posted by PuppyCat at 10:01 AM on January 24, 2012


Had a trip to go and see the Northern lights in Norway at the beginning of last year - went with a cruise ship run by Hurtigruten. Small ship by cruise standards (about 600 people maybe?) but was pleasant - the ship was more a mail ship that carries passengers rather than a floating monstrosity. The plan was to go as far as the Russian border where there was a decent chance of a viewing, but things went wrong and we didn't get close. Saw the aurora one night, but it was a barely visible green tinge to the sky. The scenery in that part of the world is breathtaking. Would recommend it to others / would do it again.
posted by YAMWAK at 10:17 AM on January 24, 2012


Apparently we are entering the year of the *green* dragon.
posted by forforf at 10:28 AM on January 24, 2012


Aaaaaand of course I just got back from a trip to Iceland last week, where the night sky was un-lighted the entire time. FUCK YOU INCREDIBLE, BREATHTAKING, NATURAL WONDERS WHO DO YOU EVEN THINK YOU ARE
posted by superfluousm at 1:10 PM on January 24, 2012


It is a dream of mine to see aurora. It's truly something I want to see before I die.
posted by smoke at 4:55 PM on January 24, 2012


HORUS. HE IS RISEN.
posted by artof.mulata at 11:01 PM on January 24, 2012


I nearly stuck my car in a ditch up the hill road the other night trying to get away from the town lights chasing that bird (not that it actually looked like that this far South, just a glow in the N). I've seen some pretty spectacular displays in the past up round Loch Tay [where the sodium glow isn't brighter], photos never do them justice. A good test to see if a glow is an aurora (and whether it's worth heading out into the night) is to use a digital camera and take a 10ish sec exposure of it (handheld is fine as it's just to test if it's actually there).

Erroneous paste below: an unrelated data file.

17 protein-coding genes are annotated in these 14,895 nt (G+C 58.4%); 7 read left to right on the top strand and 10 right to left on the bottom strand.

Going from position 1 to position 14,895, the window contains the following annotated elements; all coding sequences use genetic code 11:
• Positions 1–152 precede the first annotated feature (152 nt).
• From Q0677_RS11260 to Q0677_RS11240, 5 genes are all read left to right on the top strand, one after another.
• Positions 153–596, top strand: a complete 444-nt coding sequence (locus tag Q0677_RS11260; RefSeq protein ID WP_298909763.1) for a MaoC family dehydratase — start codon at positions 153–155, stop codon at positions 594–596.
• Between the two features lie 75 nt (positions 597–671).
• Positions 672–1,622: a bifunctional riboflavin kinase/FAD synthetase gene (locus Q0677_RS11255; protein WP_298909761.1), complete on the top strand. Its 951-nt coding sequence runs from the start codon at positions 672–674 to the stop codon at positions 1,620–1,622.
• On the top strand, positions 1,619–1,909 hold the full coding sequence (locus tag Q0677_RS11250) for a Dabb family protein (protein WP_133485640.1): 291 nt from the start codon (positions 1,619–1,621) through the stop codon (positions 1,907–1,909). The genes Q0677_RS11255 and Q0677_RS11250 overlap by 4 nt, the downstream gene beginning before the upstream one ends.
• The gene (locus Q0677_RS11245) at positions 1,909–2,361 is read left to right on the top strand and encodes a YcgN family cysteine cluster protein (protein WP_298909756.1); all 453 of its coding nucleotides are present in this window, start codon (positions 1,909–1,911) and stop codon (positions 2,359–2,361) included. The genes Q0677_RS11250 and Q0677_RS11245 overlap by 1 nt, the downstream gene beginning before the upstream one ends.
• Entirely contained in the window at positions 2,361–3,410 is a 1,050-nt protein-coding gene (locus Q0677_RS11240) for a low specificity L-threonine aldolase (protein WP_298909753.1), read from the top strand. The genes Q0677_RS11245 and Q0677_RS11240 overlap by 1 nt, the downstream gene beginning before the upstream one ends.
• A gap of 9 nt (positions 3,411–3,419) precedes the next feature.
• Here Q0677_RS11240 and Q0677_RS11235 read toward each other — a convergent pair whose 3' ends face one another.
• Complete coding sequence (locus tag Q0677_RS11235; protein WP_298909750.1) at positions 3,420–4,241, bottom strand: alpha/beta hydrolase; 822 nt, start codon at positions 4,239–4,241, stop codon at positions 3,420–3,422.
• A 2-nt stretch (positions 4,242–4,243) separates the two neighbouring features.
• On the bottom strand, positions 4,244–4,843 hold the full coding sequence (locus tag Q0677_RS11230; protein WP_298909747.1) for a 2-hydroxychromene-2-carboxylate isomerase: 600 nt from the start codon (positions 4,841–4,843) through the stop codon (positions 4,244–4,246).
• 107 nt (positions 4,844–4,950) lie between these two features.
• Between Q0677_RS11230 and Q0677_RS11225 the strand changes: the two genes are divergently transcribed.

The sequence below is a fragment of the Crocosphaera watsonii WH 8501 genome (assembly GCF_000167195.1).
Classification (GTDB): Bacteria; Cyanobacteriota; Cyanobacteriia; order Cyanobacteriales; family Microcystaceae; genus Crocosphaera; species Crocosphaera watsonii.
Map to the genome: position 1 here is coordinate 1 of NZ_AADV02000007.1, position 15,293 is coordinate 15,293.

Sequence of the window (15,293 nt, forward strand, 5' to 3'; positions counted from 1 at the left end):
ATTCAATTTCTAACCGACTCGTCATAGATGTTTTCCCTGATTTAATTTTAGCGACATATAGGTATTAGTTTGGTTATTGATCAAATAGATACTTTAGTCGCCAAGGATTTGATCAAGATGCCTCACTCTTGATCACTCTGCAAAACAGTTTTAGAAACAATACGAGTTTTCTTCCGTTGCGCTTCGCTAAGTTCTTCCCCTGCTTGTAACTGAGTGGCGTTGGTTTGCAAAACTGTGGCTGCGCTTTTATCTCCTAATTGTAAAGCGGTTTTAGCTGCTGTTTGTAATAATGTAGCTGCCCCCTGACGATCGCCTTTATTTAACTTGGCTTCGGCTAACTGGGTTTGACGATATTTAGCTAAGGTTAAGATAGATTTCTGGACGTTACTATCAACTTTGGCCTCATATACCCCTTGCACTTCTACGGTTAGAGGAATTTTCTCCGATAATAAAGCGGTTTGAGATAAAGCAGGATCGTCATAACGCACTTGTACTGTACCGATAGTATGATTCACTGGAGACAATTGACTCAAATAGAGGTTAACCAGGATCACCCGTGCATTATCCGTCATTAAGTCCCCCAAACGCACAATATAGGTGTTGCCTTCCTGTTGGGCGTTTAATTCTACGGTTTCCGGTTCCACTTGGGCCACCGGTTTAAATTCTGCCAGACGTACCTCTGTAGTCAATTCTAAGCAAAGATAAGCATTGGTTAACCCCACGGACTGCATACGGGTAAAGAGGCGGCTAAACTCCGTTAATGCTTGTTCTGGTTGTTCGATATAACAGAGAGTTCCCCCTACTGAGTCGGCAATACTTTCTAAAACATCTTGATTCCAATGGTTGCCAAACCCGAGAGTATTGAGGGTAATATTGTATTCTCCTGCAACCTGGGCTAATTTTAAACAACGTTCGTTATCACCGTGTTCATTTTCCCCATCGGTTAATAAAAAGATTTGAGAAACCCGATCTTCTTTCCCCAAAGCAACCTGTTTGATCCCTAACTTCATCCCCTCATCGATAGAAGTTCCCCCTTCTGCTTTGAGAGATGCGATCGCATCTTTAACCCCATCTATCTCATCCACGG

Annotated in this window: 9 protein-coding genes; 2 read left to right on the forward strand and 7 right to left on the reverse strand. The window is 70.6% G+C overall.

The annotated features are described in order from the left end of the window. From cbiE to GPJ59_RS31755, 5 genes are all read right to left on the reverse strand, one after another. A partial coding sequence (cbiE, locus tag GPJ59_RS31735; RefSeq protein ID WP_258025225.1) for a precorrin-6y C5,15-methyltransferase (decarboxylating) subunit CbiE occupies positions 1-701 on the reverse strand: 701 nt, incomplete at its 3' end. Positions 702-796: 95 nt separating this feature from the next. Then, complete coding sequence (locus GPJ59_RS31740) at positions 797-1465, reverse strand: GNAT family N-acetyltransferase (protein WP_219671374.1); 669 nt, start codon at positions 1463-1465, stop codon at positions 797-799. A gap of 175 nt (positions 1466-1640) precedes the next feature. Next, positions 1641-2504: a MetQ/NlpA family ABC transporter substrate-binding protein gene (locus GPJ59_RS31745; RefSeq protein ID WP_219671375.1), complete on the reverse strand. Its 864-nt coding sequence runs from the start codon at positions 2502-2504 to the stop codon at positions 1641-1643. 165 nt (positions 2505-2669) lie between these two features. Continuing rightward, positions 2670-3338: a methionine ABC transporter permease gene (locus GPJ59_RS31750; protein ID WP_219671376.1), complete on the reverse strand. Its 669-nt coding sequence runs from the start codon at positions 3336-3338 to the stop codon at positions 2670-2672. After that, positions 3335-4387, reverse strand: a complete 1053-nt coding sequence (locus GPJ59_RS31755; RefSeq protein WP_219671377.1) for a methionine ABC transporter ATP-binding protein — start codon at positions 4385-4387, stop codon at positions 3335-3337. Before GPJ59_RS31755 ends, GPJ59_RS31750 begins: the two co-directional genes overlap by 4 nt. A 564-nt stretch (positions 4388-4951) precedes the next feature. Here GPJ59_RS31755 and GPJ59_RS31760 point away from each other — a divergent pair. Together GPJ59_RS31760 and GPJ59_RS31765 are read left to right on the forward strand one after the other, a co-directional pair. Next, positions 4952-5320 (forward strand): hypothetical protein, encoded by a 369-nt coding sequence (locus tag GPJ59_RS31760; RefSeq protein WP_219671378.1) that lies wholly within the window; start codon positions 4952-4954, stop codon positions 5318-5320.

Some other links it's handy to have

http://aurorawatch.lancs.ac.uk/ A monitoring service based out of Aberdeen that's pretty good for finding when it's visible in the UK

The Canopus Auroral Oval from Canada

Planetary K index - and what that is.

crowd sourced solar forcasting

Solar wind data from a satellite that can provide a bit of an early warning.

Solaris Alpha is quite a handy (albeit non-free) android app that can ping you when there are solar flares and when the aurora may be visible where you are. [there are also magnetometer apps, but not had the conditions to test whether they can be used for aurora detection yet, previous reading suggests not, but...]

Or, if you want to go the lo-fi route, you can make your own pop bottle magentometer (there's also variants you can make involving using long pieces of wire, or sticking nails in trees, but not finding the link right now.
posted by titus-g at 2:54 AM on January 25, 2012 [1 favorite]


Two lovely aurora time lapse videos

The Seven Best Auroras From the Biggest Solar Storm In Seven Years
posted by homunculus at 1:26 PM on January 27, 2012 [2 favorites]